I kept the quote when I left to start my own business. Its purpose for me was not to reject or struggle with what other people were saying around me, or in emails or phone calls, in media or in phantom conversations and thoughts in my brain.  Instead I was to reflect on what I was adding to any conversation and whether I may be subtracting by what I may say.

The quote was also a reminder that it is a false identity to identify with opinions, rather than to become aware with wisdom and compassion (a continuous learning experience) and then to act accordingly.  I continue to try to do in every situation wherever I am.

Today I would say that when I have “opinions” that I want to project into my life, I suffer. I don’t see what this moment already has.

These and other experiences reinforce the continuance of practice with everything — on the mat or in a meeting, in a grocery waiting line, in traffic, with family, friends, strangers, difficult people and easy people, washing dishes, emptying the trash, writing bills, walking, on the phone, even sleeping.

It also helps me to try to observe the precepts, including not ingesting or getting caught up with intoxicants or intoxicating ideas — in other words, not to be caught up in myself.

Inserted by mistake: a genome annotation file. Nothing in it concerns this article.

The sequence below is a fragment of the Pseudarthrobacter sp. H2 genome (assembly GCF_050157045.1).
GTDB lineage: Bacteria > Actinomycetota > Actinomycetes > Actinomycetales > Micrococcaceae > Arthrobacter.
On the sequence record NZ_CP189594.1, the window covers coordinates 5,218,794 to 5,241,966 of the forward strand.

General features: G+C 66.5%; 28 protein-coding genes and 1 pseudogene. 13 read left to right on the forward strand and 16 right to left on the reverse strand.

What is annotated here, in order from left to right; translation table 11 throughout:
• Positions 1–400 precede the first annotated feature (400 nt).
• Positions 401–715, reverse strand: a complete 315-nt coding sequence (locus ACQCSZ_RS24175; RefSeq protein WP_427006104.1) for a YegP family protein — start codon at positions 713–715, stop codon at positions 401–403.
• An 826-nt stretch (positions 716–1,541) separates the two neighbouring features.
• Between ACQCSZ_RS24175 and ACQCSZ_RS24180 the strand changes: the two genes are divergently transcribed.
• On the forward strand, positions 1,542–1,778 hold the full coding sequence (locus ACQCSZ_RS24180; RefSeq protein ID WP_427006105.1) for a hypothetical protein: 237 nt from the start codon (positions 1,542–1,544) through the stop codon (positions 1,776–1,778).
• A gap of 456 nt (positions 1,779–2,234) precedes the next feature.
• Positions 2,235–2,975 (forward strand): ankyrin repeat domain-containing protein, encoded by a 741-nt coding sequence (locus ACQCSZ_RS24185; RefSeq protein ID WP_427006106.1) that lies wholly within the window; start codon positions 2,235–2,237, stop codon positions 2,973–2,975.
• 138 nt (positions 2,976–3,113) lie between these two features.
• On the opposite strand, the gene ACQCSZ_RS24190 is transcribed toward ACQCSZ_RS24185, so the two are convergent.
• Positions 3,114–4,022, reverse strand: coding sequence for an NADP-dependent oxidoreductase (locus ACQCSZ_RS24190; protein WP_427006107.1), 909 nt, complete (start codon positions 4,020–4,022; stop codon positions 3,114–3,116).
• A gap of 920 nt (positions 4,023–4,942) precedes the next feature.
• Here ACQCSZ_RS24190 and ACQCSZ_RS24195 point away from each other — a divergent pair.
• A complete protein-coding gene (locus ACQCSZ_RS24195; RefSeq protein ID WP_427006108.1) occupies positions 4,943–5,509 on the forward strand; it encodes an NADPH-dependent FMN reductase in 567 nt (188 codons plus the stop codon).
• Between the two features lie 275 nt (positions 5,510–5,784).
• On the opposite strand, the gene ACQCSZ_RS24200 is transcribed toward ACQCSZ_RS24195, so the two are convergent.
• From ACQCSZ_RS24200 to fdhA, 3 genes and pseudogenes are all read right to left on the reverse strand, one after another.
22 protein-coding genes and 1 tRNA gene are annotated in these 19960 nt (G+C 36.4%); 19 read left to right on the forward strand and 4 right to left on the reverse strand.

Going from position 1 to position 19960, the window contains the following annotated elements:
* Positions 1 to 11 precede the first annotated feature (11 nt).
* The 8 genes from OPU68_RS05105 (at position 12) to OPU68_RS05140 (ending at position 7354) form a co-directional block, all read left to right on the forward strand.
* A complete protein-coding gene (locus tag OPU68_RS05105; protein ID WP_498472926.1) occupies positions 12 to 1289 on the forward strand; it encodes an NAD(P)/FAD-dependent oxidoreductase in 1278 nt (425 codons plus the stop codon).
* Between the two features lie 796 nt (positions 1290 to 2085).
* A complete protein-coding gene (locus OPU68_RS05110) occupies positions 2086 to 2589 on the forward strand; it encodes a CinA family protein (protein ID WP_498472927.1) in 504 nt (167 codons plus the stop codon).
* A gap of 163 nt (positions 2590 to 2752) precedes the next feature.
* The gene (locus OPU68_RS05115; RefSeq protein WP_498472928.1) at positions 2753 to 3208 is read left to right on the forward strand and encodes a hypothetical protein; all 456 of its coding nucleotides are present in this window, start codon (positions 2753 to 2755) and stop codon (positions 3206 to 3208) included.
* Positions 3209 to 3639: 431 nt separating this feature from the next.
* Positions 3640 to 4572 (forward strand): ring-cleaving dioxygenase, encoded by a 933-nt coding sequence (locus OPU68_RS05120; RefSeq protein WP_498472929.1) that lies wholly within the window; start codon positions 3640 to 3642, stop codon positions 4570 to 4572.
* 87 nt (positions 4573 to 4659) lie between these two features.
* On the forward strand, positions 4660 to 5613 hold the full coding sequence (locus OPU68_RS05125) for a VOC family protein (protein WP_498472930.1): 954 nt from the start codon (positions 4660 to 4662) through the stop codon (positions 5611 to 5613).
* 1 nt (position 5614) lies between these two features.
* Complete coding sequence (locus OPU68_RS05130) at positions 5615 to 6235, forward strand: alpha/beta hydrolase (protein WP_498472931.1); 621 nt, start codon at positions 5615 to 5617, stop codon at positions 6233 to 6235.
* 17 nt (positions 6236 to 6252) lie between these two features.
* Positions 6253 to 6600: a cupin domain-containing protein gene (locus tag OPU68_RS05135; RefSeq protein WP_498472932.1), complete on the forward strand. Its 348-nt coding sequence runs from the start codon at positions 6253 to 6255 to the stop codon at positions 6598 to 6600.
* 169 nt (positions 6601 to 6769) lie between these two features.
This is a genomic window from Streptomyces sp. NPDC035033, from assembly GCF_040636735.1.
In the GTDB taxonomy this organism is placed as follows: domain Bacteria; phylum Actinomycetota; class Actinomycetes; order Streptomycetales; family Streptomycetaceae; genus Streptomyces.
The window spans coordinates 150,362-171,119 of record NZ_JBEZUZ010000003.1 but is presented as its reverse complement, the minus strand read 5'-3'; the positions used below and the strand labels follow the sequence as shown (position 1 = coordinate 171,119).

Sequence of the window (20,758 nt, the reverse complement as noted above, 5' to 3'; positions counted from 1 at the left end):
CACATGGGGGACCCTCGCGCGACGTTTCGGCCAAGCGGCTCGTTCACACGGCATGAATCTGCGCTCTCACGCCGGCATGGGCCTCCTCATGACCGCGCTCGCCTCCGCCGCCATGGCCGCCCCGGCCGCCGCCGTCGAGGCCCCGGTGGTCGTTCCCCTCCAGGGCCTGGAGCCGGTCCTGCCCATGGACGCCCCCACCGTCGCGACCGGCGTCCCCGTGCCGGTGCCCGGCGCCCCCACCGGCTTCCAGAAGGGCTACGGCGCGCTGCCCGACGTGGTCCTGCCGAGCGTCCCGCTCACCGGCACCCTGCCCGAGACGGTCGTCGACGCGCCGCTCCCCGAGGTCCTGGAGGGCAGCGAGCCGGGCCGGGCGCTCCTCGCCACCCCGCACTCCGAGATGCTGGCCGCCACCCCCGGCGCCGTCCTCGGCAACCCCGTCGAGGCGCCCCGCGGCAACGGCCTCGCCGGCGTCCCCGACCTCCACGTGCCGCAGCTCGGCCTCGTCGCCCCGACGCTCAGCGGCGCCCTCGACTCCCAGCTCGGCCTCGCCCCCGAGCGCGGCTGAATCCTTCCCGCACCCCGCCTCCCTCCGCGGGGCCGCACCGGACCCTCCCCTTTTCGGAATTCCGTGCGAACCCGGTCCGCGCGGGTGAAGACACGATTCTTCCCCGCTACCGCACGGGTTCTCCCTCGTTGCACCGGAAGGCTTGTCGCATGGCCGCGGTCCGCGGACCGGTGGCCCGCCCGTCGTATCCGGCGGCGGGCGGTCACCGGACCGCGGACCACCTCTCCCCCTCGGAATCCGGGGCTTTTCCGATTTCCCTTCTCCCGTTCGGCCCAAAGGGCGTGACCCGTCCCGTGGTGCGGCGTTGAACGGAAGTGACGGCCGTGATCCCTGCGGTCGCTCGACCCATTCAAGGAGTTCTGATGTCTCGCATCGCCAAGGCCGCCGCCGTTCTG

Be aware of how I act before the act and discern whether it is in accord with right views and intentions — this takes practice. Jack Kornfield uses the phase the “Sacred Pause” for that spaciousness between thoughts and actions — this takes practice too in pausing between the impulse and the act.

Along the way I am dropping conventional notions of sanity.  In a sense a tremendous volume of “noise” just stops with practice. The screaming ends and spaciousness is limitless.

danwoo1Daniel D. Woo woke up to an understanding that suffering is not ended until view, intention and action are changed.  He continues learning how little he knows, and experiencing how kindness changes the universe.  Dan also practices law in Seattle, Washington.  You can reached him via Facebook or Linkedin.